Author Topic: Temperature thoughts  (Read 2974 times)

Offline Captain Ed

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Temperature thoughts
« on: January 24, 2020, 01:26:56 PM »
Real new brewer but wanting to learn. Ok so I am done brewing my Curmudgeon Old Ale clone in my Anvil foundry. I used Wyeast 1056 which I made in a starter of DME at about 1.038. Pitched and less than one day Im bubbling real good.
My question is on fermentation temperature. I am fermenting in an Anvil 7.5 stainless bucket and I have it in a room where temps stay about 66 to 68 degrees. The recipe says to ferment at 70f. Wyeast 1056 range is 60 to 72.

How critical is it to be at exactly 70 AND (I think I know the answer but help please) what is the better way to err  higher than70 or lower.

I can add heat to the room to temper it up but is there a distinct advantage to that. I have to basically do nothing to keep it at 67-68.

Thanks.

Offline GigaFemto

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Re: Temperature thoughts
« Reply #1 on: January 24, 2020, 04:05:44 PM »
If the recipe says to ferment at 70 and you are within a degree or two of that, you are probably fine. If you are 4-5 degrees higher or lower you will get a slightly different flavor profile.

Fermentation involves chemical reactions that generate heat, so your beer will be warmer than the ambient room temperature, except at the very edges of your bucket. The temperature at the center of your bucket could be up to 7-10 degrees higher than ambient, depending on how vigorous the fermentation is. You have no way of knowing without sticking in a thermometer and measuring. If you really want your fermentation temperature to be spot on, you should consider a cooling system. Anvil sells one for your bucket. Unfortunately it costs as much as the bucket itself and doesn't include everything (there is no source of cold -- you have to provide that yourself).

--GF

Offline Oginme

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Re: Temperature thoughts
« Reply #2 on: January 24, 2020, 05:40:40 PM »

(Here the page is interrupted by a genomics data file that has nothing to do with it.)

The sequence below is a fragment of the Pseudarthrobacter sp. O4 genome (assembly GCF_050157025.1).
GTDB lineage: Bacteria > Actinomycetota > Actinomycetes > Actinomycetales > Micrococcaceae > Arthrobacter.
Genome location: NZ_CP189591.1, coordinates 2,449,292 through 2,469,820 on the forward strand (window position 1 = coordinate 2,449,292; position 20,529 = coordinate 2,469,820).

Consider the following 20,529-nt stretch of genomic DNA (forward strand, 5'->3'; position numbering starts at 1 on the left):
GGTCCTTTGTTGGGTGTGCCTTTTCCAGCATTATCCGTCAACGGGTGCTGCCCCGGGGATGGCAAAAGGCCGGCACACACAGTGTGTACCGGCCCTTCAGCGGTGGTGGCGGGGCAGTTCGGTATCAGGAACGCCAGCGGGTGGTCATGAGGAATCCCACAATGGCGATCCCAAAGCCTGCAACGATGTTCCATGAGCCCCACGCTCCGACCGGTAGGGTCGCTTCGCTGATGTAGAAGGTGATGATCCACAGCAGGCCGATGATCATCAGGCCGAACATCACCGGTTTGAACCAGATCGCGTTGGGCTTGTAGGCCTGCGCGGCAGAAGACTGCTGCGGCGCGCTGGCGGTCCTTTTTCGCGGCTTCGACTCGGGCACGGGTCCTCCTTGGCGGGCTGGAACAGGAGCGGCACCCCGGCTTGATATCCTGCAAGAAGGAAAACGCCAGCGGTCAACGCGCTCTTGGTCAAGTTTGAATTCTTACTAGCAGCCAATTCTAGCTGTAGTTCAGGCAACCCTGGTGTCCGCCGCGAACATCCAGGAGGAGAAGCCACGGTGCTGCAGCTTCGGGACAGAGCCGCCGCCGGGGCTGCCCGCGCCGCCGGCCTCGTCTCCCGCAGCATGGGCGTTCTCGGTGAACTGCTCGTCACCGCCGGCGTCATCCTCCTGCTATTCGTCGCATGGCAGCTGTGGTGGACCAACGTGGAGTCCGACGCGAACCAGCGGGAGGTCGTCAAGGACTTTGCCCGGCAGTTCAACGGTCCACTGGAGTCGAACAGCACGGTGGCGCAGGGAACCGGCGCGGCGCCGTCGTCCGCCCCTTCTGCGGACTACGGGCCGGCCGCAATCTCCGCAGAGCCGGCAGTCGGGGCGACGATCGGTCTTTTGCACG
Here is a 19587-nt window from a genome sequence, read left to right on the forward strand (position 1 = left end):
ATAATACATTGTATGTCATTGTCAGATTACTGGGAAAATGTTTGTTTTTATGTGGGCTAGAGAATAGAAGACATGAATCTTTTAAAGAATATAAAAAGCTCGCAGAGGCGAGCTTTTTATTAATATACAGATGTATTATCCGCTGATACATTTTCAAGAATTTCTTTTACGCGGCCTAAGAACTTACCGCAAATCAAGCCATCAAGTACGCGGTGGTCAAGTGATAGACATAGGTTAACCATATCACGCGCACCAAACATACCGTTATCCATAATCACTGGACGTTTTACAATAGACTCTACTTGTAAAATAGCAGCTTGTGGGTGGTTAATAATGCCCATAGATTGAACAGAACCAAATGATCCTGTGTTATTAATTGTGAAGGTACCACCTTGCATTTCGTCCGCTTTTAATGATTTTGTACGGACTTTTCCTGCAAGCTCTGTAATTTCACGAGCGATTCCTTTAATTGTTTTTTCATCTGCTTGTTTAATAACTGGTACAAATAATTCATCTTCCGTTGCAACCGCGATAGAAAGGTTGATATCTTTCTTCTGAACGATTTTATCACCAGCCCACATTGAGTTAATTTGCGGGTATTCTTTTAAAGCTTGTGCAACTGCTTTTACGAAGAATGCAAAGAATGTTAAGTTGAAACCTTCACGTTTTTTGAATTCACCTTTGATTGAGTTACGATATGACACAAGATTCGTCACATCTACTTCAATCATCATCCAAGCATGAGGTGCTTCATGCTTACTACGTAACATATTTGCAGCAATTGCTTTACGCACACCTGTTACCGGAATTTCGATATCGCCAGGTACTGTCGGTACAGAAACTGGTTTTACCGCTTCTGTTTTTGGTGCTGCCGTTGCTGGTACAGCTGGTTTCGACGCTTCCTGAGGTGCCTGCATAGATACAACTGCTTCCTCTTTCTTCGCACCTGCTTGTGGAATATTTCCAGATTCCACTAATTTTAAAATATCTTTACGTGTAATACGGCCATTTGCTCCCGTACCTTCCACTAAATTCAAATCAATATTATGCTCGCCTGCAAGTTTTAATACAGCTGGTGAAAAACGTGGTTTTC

To emphasize further what GF said, your room temperature is NOT the temperature inside your fermenting vessel.  You are not controlling fermentation temperature very much or very well with ambient temperatures.  Once active fermentation slows down, then your ambient temperature will become important, as the yeast will no longer be consuming sugars at a rate to generate enough heat the affect the volume of liquid they are in.

To get back to your original question about how important fermentation temperature will be for your beer, the answer is that it depends upon the strain you use.  WY1056 is pretty much a neutral yeast and will be fairly consistent across the range given by Wyeast.  At fermentation temperatures (active fermentation) of above 72F, there is a tendency, at least in my experience, for that strain to throw some peachy or other stone fruit type flavors.  This is more noticeable in the dry version of this strain, US-05.

Some other yeasts will give a drastic difference in flavor profile with just a little change in fermenting temperature.  One of my favorite American yeasts, WY1272 is very clean and neutral below 66-68F, but bring it up to 70F+ and I get some nice fruity esters in the beer.  Many English yeast strains also follow this trend.










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Offline Captain Ed

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Re: Temperature thoughts
« Reply #3 on: January 26, 2020, 10:34:49 AM »
Thanks guys I am slowly picking up all kinds of great info and this helps greatly. The beer was brewed on Weds 1-22, put off bubbles within hours of pitching and then went good thru Saturday. Now it still produces bubbles and I know that fermentation still occurs so no worries. MY room temp is about 67-68 so overall I think I will be good. I appreciate you sharing your knowledge with me. Cheers.